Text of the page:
Do it yourself. It is easier than painting a closet in a home.

Good luck.

LH

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post #6 of 50 Old 03-03-2008
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$10-$15 per foot around here for a quick sand and one coat of paint.

Are you sure they are not stripping the bottom first, then maaaaaaaaybe I could see $1000.

If you do take it down to the gel coat, do one or two coats in one color, then the last coat in another color. This helps to show when its time to re paint

Cheers,
Shawn

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post #7 of 50 Old 03-03-2008 Thread Starter
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I guess the biggest barrier to me painting the boat myself is the area under the bunks. I do not have rollers on my trailer. I have read a thread somewhere about someone using the trailer jack to get the boat off the bunks. This boat does sit really high up though if anyone is not familiar with how a capri 18 sits on a trailer. I think after reading a few of the replies all of you have convinced me to do it myself. Hell, I guess I might learn something along the way. Any advice on getting the boat off the bunks just enough to paint it? I can't paint it at the marina so it will have to be at my house. Thanks in advance for any threads or advice any of you might be able to give me...


Thanks...

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post #8 of 50 Old 03-03-2008
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Know anyone with jack stands?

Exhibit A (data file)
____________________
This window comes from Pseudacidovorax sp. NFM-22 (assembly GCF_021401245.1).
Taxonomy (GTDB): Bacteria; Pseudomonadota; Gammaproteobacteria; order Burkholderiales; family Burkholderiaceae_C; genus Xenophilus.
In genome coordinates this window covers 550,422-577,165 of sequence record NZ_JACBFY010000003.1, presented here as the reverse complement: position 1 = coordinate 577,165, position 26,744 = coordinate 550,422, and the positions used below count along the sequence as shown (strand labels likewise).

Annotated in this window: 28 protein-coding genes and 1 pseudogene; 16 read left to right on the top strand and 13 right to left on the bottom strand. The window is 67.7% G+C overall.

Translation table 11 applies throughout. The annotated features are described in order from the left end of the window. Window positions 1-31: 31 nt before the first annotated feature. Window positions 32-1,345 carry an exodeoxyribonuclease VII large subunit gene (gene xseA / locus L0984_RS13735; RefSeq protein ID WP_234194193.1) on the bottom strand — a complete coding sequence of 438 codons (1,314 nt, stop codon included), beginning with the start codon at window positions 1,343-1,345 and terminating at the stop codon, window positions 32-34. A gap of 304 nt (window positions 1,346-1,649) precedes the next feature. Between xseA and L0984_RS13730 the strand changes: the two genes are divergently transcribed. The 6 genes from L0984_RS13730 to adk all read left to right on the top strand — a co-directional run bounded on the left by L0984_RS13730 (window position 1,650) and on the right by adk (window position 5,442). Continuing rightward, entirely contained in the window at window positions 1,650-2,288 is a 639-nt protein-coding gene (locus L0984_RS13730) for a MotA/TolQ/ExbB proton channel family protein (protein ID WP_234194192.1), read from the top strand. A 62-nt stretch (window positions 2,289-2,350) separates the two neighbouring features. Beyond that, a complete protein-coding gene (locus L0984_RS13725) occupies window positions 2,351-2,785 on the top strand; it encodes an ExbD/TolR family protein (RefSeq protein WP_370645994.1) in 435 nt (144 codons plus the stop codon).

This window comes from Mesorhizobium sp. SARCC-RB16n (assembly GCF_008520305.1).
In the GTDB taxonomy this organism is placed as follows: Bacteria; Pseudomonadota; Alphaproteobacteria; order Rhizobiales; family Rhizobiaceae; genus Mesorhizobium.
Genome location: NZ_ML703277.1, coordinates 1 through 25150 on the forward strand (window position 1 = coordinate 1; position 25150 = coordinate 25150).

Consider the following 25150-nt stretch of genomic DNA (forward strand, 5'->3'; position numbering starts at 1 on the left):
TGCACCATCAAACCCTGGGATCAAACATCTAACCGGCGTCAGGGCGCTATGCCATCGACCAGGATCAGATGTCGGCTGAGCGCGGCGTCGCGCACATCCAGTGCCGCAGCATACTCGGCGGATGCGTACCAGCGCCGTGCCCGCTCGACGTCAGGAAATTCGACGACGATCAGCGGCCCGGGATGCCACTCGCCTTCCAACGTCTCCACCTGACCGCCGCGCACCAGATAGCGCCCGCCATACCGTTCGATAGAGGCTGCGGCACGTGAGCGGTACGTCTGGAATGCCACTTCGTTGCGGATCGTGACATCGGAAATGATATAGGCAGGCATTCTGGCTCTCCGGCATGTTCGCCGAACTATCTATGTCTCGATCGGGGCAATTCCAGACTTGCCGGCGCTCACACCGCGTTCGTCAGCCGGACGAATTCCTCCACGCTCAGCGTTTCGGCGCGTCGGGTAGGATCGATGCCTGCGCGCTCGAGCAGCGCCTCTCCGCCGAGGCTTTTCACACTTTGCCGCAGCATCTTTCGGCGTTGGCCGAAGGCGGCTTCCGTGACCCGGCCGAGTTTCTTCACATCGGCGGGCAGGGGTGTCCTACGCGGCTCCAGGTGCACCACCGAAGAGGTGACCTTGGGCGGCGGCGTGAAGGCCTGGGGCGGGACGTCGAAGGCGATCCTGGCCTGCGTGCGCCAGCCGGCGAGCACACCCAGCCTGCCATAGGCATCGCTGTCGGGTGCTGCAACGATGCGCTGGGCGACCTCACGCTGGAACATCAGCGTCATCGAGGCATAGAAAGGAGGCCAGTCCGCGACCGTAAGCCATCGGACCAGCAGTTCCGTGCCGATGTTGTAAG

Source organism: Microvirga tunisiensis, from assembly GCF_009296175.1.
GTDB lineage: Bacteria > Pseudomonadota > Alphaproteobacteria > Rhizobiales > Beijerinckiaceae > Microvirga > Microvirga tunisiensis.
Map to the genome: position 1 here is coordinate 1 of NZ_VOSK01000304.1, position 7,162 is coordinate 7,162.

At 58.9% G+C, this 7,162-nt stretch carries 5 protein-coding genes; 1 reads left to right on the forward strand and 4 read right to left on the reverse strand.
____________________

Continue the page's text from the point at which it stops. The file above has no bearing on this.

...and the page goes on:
Those are the stands with a tripod base holding up the boats at the marina.
Can you rent them from the marina - most will rent them.

You put jack stands under your boat and literally screw them up a little on each at a time, raising the boat a couple inches. Use a stack of 2x4's or a big block until the keel when done to help hold the boat.

Your manual - or owners group should be able to tell you where the lift points are - to prevent punching thru or cracking the hull.

gee, that might scare you, but people do it all the time.
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I used a 6x6 section resting on a hydraulic car jack to lift the stern of my boat to reposition the boat stands for when I was painting it, and my boat is a lot bigger than yours is... 28' LOA x 18' BEAM.

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post #10 of 50 Old 03-03-2008 Thread Starter
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No go on the jack rentals...It's not really a sailboat marina but there are lots there. Like I said before the boat really does set high off the ground while on the trailer. I would be up for buying a boat jack stand if anyone thinks its possible to use just one to lift the bow up then the stern to be able to get it high enough to paint under the bunks.